Conventional light aircraft apparatus utilizes one form or another ofa tow bar having a rigid, mechanical connection to the stem portion or yoke portion of the aircraft's nose wheel mounting. Typical of these are the structures disclosed in US. Pat. No. 2,9l9,933 and No. 3,049,253. The apparatus disclosed herein, and disclosed and claimed in my copending patent application Ser. No. 804,8l8 mentioned above, provides a connecting device between an aircraft nose wheel and the drive wheel of a towing apparatus in which gripping members sequentially clasp the nose wheel tire and then lift the front end ofthe aircraft by lifting the nose wheel. I
SUMMARY OF THE INVENTION The inventive concept of the present invention provides an improved nose wheel gripping linkage which does not require precise positioning or aligning of the aircraft nose wheel with the gripping components of the towing apparatus.
BRIEF DESCRIPTION OF THE DRAWINGS DESCRIPTION OF THE PREFERRED EMBODIMENT Referring initially to FIG. I, the aircraft towing apparatus embodying the present invention includes a tractor componentjndicated generally at '10 having powered drive wheels 11 and a towing frame 12. The towing frame is composed of a leading component 13 rigidly attached to the axle housing or similar part of the tractor component, this leading portion 13 of the frame having a pivotal connection by means of the pin 14 to the trailing frame portion generally indicated at 16. The pivotal attachment of the frame portion 16 with the frame portion 13 includes a further pivotal component (not shown) which permits limited tilting of the frame portion 16 transver? sely with relation to the frame portion 13 to thus permit motion of the frame portion 16 when the towing apparatus moves over uneven or rutted ground.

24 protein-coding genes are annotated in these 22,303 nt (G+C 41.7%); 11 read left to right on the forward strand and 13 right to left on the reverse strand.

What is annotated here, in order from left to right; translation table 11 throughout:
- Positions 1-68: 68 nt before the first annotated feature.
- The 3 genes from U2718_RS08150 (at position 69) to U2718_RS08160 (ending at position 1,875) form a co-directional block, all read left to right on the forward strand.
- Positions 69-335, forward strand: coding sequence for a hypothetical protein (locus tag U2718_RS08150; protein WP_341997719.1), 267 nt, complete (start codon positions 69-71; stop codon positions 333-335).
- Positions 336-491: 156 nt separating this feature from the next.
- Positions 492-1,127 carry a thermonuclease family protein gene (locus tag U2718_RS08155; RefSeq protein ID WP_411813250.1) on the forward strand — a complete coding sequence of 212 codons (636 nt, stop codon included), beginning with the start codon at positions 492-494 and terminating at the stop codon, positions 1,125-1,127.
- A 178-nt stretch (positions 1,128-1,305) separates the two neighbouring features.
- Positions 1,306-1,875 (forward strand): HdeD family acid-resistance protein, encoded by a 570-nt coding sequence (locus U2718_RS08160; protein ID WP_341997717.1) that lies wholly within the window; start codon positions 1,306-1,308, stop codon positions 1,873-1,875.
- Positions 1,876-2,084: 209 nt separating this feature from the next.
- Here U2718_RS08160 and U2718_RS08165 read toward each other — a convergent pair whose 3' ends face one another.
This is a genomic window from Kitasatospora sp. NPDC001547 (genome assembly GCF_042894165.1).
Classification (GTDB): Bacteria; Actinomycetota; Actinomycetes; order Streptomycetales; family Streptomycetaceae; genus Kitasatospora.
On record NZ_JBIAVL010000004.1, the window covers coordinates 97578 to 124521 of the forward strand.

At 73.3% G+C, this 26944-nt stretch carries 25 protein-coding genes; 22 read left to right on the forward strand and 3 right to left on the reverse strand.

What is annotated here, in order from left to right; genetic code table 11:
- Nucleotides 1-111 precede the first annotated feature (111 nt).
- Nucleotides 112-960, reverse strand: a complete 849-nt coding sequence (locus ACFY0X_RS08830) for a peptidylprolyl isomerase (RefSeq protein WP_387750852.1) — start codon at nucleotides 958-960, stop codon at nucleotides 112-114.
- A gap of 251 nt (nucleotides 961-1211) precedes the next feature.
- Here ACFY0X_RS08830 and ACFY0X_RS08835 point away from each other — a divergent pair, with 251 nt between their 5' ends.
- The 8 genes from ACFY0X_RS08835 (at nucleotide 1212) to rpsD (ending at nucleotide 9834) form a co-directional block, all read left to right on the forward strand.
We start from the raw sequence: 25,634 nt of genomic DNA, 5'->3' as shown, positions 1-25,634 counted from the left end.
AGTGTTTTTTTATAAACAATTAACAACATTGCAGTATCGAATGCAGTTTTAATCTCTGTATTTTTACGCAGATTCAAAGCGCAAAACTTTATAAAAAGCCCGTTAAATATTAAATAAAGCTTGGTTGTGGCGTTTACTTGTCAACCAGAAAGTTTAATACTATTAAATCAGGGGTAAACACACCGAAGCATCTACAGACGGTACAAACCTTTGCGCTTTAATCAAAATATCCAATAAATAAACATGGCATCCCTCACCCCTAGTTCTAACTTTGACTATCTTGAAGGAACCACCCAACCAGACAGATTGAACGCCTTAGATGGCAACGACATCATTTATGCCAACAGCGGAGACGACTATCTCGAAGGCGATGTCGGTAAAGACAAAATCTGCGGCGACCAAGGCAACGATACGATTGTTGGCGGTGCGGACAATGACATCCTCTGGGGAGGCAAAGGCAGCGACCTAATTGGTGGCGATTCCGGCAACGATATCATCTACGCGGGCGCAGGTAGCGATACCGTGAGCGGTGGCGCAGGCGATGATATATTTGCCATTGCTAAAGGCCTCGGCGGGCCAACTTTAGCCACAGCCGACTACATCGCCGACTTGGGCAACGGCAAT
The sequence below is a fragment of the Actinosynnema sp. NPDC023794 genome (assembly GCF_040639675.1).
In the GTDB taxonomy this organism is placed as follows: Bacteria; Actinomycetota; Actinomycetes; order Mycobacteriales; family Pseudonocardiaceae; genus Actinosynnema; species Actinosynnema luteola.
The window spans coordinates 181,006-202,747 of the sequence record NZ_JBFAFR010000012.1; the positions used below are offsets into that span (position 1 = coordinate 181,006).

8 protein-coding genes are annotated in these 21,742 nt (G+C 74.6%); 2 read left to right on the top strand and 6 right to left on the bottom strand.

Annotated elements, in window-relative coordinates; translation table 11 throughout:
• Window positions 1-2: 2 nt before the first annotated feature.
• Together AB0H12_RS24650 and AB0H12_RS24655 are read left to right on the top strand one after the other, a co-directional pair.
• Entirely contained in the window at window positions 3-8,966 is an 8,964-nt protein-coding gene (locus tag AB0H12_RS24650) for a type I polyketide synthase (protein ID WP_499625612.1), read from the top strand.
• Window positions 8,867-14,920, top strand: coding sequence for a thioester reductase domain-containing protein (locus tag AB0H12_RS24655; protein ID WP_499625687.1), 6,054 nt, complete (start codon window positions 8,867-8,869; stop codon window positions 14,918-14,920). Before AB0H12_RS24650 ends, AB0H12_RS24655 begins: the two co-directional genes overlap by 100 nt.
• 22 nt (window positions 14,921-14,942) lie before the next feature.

The trailing portion 16 of the towing frame 12 is bifurcated, as will be evident from FIG. 2 forming legs 17 and 18. Outwardly extending portions of the legs 17 and 18 support king pins 19 which pivotally support trailing wheels 21 and 22. Arms 21a and 22a (FIG. 2) have pivotal connections to stationary rods 23 (FIG. 1) which have pivotal connections at 23a to a transverse member rigidly secured to the stationary component 13 of the towing apparatus. The function of the rods 23 and the arms 21a and 22a is to assure that the trailing wheels 21 and 22 track with the wheels 11 in steering the apparatus, to be subsequently described.
As will be evident from FIG. 1, an aircraft 24, having a depending nose wheel caster 26, is supported by a nose wheel 27 carrying a nose wheel tire 28. As may best be seen in FIG. 2, a member 29, composed of spaced walls 290, is rigidly secured to the apex portion of the frame 16 and extends centrally between the legs 17 and 18. Received between the walls 290 is a member 31 which, at its free end carries a central plate or abutment 32. A generally rectangular, centrally slotted retaining member 33 is pivotally attached, by means of flanges 33a and pin 34 (FIG. 3) to the members 29a and the member 3].